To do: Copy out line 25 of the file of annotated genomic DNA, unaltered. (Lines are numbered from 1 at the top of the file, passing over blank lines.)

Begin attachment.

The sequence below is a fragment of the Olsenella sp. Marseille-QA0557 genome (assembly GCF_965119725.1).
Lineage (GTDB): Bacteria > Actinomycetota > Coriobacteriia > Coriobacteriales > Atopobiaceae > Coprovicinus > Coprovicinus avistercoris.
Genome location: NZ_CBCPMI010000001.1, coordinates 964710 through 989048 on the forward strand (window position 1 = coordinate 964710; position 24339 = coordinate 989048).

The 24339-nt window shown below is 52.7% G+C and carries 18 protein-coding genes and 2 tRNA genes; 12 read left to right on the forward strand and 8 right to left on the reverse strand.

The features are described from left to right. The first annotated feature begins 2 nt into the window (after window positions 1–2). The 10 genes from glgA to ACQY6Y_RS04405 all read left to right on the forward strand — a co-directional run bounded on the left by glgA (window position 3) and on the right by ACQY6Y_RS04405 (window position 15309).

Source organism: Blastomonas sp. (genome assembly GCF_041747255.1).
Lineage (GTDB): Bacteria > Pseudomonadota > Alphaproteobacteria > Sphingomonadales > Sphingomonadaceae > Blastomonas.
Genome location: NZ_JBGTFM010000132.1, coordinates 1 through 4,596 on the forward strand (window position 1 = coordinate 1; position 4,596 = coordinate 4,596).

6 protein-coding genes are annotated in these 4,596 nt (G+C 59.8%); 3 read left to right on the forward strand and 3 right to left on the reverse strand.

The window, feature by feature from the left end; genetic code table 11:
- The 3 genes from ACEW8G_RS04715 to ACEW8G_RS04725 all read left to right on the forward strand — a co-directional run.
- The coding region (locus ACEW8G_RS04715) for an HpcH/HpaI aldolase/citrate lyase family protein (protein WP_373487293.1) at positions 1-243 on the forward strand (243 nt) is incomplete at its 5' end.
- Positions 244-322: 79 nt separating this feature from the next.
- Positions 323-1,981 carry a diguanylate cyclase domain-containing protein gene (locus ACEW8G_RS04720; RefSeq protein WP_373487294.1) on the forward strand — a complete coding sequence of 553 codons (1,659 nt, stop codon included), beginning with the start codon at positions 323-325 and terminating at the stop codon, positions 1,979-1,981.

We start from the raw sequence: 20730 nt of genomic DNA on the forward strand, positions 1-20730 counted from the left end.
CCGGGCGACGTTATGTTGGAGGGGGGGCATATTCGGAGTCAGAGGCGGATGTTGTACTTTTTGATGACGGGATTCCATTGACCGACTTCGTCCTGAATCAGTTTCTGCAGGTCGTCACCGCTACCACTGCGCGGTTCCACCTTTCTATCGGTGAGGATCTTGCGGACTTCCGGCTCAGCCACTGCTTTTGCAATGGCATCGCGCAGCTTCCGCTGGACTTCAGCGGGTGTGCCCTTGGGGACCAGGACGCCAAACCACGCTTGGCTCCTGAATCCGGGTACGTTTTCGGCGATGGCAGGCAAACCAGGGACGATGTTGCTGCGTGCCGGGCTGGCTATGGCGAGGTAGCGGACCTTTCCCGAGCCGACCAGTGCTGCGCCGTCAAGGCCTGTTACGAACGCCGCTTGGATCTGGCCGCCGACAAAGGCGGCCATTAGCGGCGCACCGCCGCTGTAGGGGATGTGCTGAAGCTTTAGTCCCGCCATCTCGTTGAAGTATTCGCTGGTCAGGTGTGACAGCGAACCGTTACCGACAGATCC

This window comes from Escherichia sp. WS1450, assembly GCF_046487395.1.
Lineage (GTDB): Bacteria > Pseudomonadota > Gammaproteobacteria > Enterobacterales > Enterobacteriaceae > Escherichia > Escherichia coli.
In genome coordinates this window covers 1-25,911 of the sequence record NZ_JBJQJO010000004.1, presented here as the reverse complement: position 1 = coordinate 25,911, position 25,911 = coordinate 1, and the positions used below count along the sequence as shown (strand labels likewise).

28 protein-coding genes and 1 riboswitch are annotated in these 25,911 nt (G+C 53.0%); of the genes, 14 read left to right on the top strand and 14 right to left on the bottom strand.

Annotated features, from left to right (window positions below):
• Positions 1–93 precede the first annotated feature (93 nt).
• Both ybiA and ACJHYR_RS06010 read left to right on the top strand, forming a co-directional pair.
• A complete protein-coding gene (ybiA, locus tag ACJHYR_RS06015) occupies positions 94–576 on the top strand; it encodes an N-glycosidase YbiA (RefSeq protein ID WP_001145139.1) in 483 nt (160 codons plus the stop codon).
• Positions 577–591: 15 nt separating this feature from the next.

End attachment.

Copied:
• Positions 577–591: 15 nt separating this feature from the next.